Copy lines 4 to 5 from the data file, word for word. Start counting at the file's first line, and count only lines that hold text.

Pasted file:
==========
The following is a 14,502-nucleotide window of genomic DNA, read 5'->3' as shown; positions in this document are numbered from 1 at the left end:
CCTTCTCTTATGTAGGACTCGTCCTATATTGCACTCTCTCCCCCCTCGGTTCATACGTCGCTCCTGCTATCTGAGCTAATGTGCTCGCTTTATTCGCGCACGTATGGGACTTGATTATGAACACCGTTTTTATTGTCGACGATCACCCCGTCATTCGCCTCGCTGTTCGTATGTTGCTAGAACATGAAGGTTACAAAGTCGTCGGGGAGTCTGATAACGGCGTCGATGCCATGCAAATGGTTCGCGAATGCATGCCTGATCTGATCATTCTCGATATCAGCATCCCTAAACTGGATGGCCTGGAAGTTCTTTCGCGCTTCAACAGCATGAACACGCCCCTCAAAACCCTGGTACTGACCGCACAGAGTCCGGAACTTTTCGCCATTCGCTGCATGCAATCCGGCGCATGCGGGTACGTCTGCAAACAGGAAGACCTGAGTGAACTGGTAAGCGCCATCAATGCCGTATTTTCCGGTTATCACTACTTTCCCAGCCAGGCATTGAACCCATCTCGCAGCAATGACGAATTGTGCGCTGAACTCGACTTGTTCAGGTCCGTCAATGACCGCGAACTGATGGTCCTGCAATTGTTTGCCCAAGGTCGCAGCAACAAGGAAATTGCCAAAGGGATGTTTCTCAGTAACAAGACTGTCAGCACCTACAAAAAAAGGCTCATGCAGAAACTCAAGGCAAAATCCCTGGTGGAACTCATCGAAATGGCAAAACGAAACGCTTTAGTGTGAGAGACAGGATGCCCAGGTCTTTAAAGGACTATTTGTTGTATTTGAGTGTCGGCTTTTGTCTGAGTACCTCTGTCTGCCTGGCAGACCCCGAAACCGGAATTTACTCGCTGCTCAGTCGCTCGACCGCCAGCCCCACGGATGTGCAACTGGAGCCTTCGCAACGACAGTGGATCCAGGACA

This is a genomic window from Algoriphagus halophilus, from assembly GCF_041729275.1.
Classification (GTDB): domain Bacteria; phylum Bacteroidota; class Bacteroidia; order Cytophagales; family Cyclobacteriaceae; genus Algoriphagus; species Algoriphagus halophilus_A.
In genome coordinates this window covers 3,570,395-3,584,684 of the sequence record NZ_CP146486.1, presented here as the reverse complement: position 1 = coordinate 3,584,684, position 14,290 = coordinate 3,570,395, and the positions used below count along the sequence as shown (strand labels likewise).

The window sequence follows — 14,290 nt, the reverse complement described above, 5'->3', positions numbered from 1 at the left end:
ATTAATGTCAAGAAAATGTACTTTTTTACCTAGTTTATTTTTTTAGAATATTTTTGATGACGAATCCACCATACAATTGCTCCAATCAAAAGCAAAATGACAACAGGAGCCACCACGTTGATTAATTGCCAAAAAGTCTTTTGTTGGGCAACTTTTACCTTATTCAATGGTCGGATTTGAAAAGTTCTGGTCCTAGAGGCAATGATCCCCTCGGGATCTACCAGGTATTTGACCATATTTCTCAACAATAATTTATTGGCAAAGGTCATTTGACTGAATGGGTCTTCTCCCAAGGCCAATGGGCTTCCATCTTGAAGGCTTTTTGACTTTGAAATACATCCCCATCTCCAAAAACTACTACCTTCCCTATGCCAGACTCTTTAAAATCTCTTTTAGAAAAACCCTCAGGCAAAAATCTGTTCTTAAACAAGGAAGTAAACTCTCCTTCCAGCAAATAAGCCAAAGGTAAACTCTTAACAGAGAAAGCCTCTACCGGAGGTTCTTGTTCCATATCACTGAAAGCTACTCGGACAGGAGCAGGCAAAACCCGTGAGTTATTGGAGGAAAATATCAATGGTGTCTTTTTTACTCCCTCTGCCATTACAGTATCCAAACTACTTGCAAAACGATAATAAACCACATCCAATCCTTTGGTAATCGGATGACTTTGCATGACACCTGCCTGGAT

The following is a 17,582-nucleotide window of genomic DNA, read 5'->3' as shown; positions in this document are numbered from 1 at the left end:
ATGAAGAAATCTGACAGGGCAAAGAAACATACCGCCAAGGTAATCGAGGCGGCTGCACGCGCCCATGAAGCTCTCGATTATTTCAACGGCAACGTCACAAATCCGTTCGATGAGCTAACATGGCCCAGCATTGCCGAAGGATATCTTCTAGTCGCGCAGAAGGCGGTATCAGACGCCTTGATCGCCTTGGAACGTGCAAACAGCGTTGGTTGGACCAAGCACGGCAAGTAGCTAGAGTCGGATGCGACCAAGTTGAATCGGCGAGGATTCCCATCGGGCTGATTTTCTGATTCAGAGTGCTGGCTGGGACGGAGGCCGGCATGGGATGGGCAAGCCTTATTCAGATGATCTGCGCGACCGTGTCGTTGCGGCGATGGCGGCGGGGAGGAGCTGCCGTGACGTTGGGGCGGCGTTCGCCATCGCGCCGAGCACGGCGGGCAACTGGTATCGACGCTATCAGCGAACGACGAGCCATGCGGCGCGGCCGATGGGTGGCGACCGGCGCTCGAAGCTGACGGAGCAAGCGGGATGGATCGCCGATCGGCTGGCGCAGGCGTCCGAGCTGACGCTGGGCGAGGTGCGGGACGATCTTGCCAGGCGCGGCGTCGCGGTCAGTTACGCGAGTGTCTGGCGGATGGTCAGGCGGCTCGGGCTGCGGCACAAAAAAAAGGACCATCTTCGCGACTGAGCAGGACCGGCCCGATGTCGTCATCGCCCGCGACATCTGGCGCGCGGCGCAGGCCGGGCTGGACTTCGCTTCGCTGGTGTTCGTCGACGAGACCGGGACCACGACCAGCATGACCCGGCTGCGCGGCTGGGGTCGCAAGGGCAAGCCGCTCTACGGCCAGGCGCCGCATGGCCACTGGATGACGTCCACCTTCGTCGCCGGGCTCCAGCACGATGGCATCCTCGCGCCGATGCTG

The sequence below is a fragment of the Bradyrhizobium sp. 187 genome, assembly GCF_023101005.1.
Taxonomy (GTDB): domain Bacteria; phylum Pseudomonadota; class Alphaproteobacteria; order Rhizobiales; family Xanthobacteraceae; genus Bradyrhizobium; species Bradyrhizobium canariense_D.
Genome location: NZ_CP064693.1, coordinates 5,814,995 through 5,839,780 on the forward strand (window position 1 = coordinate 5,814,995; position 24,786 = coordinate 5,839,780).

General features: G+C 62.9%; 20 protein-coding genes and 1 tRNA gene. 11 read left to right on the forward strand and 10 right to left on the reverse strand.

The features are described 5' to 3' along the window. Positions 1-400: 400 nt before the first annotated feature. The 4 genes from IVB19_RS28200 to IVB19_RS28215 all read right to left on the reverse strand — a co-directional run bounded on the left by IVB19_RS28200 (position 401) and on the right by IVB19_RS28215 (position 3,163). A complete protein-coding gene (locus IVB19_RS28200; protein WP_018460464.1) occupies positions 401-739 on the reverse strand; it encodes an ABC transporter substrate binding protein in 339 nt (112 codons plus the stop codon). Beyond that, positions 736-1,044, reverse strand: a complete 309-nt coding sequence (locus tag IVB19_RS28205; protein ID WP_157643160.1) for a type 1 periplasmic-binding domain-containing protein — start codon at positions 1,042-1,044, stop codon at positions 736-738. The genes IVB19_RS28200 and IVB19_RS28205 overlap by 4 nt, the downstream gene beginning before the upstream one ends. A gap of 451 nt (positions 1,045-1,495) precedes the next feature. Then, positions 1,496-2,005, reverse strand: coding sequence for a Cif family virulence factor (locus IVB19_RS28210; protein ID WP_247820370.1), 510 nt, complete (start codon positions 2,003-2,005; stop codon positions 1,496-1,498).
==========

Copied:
Classification (GTDB): domain Bacteria; phylum Bacteroidota; class Bacteroidia; order Cytophagales; family Cyclobacteriaceae; genus Algoriphagus; species Algoriphagus halophilus_A.
In genome coordinates this window covers 3,570,395-3,584,684 of the sequence record NZ_CP146486.1, presented here as the reverse complement: position 1 = coordinate 3,584,684, position 14,290 = coordinate 3,570,395, and the positions used below count along the sequence as shown (strand labels likewise).